Helping low-income countries to secure vaccine doses

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Norway has decided to transfer more of its options for vaccine doses to the Covax global vaccine initiative. ‘Norway is being supplied with vaccines under its agreement with the EU and has decided that these options are not relevant for use on the Norwegian market. Our contribution to Covax will help to ensure that more health workers and people in risk groups in low-income countries can receive Covid-19 vaccines,’ said Minister of International Development Dag-Inge Ulstein.

Options for vaccine doses manufactured by Novavax and Janssen will now be transferred to Covax AMC (Covid-19 Vaccines Advance Market Commitment). The Novavax vaccine has been developed in collaboration with the Coalition for Epidemic Preparedness Innovations, and Janssen is a subsidiary of Johnson & Johnson. Both of these vaccines can be stored at normal refrigerator temperatures. Novavax has not been approved by the European Commission and cannot be used in Norway until it has received approval, while Johnson & Johnson has temporarily halted distribution of its vaccine to the EU.

Both the Novavax and Janssen vaccines are included in the EU’s portfolio of Covid-19 vaccine candidates. Norway has taken the decision not to negotiate separate agreements for the same vaccines, one through Covax and the other through the EU cooperation, and we have therefore chosen to waive the option to acquire these vaccine doses for use in Norway.

‘These vaccines will be easier to transport, store and distribute in medium- and low-income countries, where infrastructure is less reliable. We are now in a phase where many Western countries are making rapid progress in vaccinating their own populations, while low-income countries are only just getting started. It is a matter of urgency to ensure a more equitable rollout of vaccines, and the transfer of options to Covax AMC can help to achieve this,’ said Mr Ulstein.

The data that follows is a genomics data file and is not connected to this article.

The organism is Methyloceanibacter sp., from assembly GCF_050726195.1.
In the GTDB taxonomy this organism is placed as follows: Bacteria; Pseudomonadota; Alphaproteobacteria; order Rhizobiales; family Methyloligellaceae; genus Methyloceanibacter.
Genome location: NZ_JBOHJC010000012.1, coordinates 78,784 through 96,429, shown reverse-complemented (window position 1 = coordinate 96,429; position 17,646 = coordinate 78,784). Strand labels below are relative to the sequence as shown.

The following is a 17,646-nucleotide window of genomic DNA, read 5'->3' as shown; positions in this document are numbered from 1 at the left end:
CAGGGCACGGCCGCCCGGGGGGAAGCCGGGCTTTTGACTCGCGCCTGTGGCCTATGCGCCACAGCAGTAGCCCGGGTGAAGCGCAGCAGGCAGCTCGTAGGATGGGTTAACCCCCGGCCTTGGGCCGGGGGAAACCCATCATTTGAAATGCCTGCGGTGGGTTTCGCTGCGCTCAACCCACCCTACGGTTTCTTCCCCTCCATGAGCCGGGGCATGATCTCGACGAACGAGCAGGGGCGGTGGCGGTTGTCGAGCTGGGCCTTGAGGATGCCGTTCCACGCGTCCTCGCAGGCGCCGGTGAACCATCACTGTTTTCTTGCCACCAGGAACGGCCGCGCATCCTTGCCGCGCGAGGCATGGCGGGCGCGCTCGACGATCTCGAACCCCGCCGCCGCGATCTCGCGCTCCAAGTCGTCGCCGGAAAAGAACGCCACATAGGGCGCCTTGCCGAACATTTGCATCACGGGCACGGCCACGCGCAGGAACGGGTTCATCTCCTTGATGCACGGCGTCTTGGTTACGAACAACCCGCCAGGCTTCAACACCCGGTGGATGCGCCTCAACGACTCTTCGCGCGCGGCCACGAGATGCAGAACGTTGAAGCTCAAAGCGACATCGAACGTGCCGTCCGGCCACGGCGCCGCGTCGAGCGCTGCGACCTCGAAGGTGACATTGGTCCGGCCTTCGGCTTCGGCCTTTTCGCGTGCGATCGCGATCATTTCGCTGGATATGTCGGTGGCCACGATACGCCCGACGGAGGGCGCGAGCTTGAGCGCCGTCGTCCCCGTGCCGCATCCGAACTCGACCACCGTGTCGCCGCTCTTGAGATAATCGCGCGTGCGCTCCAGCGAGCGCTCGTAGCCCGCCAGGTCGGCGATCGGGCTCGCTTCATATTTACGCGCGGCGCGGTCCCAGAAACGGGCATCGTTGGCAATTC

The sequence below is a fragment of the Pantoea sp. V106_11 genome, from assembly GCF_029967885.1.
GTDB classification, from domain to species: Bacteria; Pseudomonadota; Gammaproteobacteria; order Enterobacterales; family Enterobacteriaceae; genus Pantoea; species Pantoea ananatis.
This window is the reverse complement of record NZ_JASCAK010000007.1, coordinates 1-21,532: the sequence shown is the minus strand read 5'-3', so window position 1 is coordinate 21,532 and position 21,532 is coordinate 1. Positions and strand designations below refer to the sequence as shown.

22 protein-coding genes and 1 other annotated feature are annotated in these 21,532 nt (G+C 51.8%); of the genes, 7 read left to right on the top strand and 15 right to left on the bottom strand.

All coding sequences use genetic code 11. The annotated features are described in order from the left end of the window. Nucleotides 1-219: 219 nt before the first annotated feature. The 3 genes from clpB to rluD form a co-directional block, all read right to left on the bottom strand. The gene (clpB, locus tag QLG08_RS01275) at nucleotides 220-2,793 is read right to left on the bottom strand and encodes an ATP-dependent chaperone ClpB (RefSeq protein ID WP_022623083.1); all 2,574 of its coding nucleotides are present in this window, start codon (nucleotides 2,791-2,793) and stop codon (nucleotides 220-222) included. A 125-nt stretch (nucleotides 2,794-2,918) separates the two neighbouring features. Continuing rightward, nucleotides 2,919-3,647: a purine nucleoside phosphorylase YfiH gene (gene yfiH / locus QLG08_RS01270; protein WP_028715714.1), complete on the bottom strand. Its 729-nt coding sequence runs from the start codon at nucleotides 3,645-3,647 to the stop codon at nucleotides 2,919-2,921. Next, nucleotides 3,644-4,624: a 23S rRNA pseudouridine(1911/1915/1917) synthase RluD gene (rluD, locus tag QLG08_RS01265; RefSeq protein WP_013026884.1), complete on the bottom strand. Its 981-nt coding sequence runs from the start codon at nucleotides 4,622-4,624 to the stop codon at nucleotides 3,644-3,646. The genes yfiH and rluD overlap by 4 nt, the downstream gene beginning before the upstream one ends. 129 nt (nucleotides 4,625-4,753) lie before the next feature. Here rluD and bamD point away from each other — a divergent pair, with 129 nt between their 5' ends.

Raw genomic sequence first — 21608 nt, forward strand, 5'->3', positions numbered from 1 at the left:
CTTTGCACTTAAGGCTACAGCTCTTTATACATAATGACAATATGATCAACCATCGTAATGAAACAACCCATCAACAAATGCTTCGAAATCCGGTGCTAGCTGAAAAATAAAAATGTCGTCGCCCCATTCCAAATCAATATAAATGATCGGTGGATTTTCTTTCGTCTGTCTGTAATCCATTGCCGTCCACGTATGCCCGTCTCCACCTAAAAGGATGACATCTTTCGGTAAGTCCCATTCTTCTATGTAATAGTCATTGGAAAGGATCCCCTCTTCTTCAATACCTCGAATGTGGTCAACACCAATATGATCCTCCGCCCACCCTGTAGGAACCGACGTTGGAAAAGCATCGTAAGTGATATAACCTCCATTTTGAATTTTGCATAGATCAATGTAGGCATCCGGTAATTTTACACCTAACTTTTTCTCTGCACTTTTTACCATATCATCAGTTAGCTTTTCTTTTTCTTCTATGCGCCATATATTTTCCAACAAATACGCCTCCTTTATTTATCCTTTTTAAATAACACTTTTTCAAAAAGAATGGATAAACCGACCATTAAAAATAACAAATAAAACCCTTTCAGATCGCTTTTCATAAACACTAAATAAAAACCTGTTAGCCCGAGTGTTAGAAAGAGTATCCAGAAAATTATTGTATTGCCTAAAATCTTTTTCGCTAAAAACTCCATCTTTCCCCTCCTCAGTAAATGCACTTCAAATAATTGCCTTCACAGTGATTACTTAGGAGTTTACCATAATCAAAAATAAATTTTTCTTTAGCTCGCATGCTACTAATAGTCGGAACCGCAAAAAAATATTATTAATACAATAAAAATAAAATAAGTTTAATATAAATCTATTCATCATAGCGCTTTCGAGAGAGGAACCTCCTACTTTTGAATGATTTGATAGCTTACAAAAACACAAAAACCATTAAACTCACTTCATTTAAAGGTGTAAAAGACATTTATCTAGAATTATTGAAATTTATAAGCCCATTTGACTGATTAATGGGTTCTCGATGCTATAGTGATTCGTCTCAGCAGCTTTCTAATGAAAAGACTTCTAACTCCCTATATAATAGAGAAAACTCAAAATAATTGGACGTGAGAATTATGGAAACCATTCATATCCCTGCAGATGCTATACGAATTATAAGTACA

The Covax Facility has already distributed 38 million vaccine doses to a total of 107 countries. The first priority is to vaccinate health workers and people in risk groups in medium- and low-income countries. It is up to the national authorities in recipient countries to decide how the vaccines are to be used.

‘Health workers are particularly exposed to infection, which has implications not only for the treatment of Covid-19 patients, but also for the care of young children who are undernourished or women in childbirth. It is vital to ensure that conditions for health workers in hospitals are safe. Covax is now sending vaccines to poor countries that do not have the means or the capacity to compete in the vaccine market,’ said Mr Ulstein.

In November 2020, Norway transferred options for 677 000 vaccine doses manufactured by AstraZeneca and Pfizer/BioNTech to Covax. Norway’s contribution was financed under the development aid budget, with the aim of ensuring that the poorest countries have access to vaccines. It is still unclear how many vaccine doses the Novavax and Jansen options will provide.

Covax AMC plans to deliver at least 1.3 billion vaccine doses to 92 medium- and low-income countries by the end of 2021. In total, Norway is contributing NOK 1.3 billion to Covax, which is expected to provide more than 25 million vaccine doses. Norway was one of the first countries to contribute to Covax AMC.

‘The Covid-19 pandemic is a global problem, and it requires a global solution. The emergence of new variants of the virus shows why it is so critical to ensure early and equitable access to vaccines for people in low-income countries. Right now, the world does not have enough vaccines, and we are seeing a perilously uneven distribution of the vaccines that are available. It is in our own interest to ensure that vaccines are distributed to everyone. National health security is inextricably linked to global health security,’ said Mr Ulstein.